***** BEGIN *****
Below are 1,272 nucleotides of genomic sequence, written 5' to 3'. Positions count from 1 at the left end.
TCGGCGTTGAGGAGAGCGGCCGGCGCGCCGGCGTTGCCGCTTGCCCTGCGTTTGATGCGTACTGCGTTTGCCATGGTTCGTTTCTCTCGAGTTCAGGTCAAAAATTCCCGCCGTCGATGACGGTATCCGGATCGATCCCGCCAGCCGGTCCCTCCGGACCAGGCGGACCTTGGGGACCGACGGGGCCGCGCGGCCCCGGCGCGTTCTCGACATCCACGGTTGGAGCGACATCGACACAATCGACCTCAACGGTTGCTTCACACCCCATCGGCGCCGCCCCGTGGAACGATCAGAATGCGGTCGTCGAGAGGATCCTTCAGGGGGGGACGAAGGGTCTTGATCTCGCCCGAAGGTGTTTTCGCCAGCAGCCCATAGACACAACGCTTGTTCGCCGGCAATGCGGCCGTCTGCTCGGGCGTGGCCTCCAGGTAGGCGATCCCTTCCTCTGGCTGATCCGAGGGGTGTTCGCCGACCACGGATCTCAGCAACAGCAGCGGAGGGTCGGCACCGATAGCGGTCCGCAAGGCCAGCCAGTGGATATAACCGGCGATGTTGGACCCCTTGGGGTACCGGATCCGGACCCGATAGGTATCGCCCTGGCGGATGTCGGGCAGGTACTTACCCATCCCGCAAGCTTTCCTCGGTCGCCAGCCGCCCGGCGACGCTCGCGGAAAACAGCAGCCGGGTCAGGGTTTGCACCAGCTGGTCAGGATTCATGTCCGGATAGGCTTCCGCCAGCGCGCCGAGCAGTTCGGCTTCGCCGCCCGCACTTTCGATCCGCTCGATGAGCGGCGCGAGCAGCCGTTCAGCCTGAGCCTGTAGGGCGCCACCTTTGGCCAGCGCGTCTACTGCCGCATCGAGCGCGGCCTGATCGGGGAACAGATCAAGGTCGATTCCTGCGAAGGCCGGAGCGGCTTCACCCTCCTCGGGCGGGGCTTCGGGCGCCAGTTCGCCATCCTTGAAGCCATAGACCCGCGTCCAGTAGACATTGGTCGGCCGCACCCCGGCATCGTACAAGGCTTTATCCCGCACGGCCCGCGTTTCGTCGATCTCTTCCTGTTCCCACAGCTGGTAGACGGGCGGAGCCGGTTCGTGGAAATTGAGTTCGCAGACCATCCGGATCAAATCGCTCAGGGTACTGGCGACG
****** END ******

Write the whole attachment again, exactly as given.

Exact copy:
Below are 1,272 nucleotides of genomic sequence, written 5' to 3'. Positions count from 1 at the left end.
TCGGCGTTGAGGAGAGCGGCCGGCGCGCCGGCGTTGCCGCTTGCCCTGCGTTTGATGCGTACTGCGTTTGCCATGGTTCGTTTCTCTCGAGTTCAGGTCAAAAATTCCCGCCGTCGATGACGGTATCCGGATCGATCCCGCCAGCCGGTCCCTCCGGACCAGGCGGACCTTGGGGACCGACGGGGCCGCGCGGCCCCGGCGCGTTCTCGACATCCACGGTTGGAGCGACATCGACACAATCGACCTCAACGGTTGCTTCACACCCCATCGGCGCCGCCCCGTGGAACGATCAGAATGCGGTCGTCGAGAGGATCCTTCAGGGGGGGACGAAGGGTCTTGATCTCGCCCGAAGGTGTTTTCGCCAGCAGCCCATAGACACAACGCTTGTTCGCCGGCAATGCGGCCGTCTGCTCGGGCGTGGCCTCCAGGTAGGCGATCCCTTCCTCTGGCTGATCCGAGGGGTGTTCGCCGACCACGGATCTCAGCAACAGCAGCGGAGGGTCGGCACCGATAGCGGTCCGCAAGGCCAGCCAGTGGATATAACCGGCGATGTTGGACCCCTTGGGGTACCGGATCCGGACCCGATAGGTATCGCCCTGGCGGATGTCGGGCAGGTACTTACCCATCCCGCAAGCTTTCCTCGGTCGCCAGCCGCCCGGCGACGCTCGCGGAAAACAGCAGCCGGGTCAGGGTTTGCACCAGCTGGTCAGGATTCATGTCCGGATAGGCTTCCGCCAGCGCGCCGAGCAGTTCGGCTTCGCCGCCCGCACTTTCGATCCGCTCGATGAGCGGCGCGAGCAGCCGTTCAGCCTGAGCCTGTAGGGCGCCACCTTTGGCCAGCGCGTCTACTGCCGCATCGAGCGCGGCCTGATCGGGGAACAGATCAAGGTCGATTCCTGCGAAGGCCGGAGCGGCTTCACCCTCCTCGGGCGGGGCTTCGGGCGCCAGTTCGCCATCCTTGAAGCCATAGACCCGCGTCCAGTAGACATTGGTCGGCCGCACCCCGGCATCGTACAAGGCTTTATCCCGCACGGCCCGCGTTTCGTCGATCTCTTCCTGTTCCCACAGCTGGTAGACGGGCGGAGCCGGTTCGTGGAAATTGAGTTCGCAGACCATCCGGATCAAATCGCTCAGGGTACTGGCGACG